1. Add the names of the RPMs (the ones you want to remove) in a list file, such as removerpms.lst. In this file, you should list each RPM in a separate line. The Oracle Exalogic Elastic Cloud Administrator's Guide provides a list of all RPMs that must not be removed from the vServer.
  2. Run the following command to remove the RPMs:
modifyjeos -f System.img -e <path_to_removerpms.lst>
Where <path_to_removerpms.lst> is the path to the location of the removerpms.lst file.

Mounting the System.img

For all other modifications that are not supported by the modifyjeos command (adding you custom yum repositories, pre configuring NTP, modify default NFSv4 Nobody functionality, etc) we can mount the System.img and access it directly. To facititate quick and easy mounting/unmounting of the System.img I have put together the simple scripts below.

MountSystemImg.sh

#!/bin/sh

# The script assumes it's being run from the directory containing the System.img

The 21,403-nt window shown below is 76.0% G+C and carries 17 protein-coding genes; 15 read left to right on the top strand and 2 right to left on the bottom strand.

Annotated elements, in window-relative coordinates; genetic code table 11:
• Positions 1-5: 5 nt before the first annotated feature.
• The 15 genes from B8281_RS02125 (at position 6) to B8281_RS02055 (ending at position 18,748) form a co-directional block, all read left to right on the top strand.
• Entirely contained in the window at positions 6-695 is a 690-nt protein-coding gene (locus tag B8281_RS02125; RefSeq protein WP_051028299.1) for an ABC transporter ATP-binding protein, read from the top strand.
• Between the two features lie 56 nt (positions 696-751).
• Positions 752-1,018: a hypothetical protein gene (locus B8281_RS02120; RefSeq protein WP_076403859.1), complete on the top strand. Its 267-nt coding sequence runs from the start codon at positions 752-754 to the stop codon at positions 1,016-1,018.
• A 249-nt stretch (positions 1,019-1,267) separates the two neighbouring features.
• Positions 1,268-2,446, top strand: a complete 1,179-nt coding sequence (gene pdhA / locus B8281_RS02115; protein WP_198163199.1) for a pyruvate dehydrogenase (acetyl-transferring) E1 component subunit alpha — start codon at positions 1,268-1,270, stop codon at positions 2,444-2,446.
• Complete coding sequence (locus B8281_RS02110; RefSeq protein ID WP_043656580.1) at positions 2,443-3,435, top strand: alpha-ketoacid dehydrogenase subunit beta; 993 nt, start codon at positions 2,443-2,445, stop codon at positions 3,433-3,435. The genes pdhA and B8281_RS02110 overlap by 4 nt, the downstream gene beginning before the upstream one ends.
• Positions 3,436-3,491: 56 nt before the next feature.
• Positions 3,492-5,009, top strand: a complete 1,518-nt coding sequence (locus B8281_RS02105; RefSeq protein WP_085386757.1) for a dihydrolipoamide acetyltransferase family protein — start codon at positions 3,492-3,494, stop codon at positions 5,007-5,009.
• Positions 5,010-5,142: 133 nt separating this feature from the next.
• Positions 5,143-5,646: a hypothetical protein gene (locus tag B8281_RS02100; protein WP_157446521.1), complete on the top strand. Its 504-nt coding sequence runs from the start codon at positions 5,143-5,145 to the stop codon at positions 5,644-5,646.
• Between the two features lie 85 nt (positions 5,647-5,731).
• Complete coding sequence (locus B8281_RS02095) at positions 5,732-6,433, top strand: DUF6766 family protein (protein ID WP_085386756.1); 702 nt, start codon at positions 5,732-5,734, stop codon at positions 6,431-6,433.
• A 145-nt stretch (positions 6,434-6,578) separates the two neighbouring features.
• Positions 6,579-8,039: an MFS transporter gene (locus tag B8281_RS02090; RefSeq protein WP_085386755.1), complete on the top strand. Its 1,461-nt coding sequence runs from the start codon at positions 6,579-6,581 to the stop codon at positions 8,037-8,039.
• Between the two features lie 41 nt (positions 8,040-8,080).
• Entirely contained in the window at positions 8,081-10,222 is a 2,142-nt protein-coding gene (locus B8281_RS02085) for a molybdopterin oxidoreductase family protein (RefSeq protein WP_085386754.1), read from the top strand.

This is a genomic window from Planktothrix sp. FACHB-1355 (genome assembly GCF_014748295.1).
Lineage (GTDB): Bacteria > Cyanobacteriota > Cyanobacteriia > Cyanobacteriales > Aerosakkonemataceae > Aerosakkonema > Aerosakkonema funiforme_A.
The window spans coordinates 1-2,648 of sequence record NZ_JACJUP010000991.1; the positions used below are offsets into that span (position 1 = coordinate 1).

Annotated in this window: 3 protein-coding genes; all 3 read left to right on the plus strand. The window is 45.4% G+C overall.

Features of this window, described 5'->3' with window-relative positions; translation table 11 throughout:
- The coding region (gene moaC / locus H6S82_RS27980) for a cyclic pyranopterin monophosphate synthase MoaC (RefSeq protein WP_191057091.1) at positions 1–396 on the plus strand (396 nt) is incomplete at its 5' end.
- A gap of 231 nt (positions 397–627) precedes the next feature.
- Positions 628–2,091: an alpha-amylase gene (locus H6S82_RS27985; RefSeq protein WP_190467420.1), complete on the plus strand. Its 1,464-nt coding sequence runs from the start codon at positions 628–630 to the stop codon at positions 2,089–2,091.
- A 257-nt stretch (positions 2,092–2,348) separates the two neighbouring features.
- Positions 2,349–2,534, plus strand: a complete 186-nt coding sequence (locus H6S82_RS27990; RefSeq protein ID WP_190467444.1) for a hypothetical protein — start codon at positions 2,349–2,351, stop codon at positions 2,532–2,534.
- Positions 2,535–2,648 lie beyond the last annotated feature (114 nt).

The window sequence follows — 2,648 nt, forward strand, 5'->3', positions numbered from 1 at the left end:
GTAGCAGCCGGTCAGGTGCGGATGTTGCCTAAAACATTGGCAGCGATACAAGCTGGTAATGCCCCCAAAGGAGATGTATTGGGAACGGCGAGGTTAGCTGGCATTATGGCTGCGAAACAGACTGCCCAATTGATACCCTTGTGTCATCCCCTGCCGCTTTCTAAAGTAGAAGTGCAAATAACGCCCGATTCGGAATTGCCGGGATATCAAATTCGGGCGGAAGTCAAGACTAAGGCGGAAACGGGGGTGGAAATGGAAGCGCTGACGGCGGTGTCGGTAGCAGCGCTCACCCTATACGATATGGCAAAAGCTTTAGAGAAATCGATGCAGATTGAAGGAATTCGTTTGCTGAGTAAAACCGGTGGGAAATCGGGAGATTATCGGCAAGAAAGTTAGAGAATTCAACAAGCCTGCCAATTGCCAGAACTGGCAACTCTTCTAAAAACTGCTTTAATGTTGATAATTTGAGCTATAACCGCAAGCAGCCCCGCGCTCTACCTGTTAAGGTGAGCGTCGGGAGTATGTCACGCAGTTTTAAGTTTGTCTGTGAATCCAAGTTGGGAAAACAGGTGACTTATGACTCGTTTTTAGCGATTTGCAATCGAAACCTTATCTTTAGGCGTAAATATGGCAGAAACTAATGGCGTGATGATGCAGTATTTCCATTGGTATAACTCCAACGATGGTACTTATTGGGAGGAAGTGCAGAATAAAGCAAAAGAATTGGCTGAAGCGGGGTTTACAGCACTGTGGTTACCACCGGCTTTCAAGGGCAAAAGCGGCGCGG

# Export for later i.e. during unmount
export LOOP=`losetup -f`
export SYSTEMIMG=/mnt/elsystem
# Make Temp Mount Directory
mkdir -p $SYSTEMIMG
# Create Loop for the System Image
losetup $LOOP System.img
kpartx -a $LOOP
mount /dev/mapper/`basename $LOOP`p2 $SYSTEMIMG
#Change Dir into mounted Image
cd $SYSTEMIMG

UnmountSystemImg.sh

#!/bin/sh

# The script assumes it's being run from the directory containing the System.img

# Assume the $LOOP & $SYSTEMIMG exist from a previous run on the MountSystemImg.sh

umount $SYSTEMIMG
kpartx -d $LOOP
losetup -d $LOOP

Alternative MountSystemImg.sh

#!/bin/sh

# The script assumes it's being run from the directory containing the System.img

# Export for later i.e. during unmount
export LOOP=`losetup -f`
export SYSTEMIMGDIR=/mnt/elsystem
export SYSTEMIMG=System.img
export TEMPLATEDIR=`pwd`

# Read Parameters
while [ $# -gt 0 ]
do
 case "$1" in
  -i) SYSTEMIMG="$2"; shift;;
  *) echo ""; echo >&2 \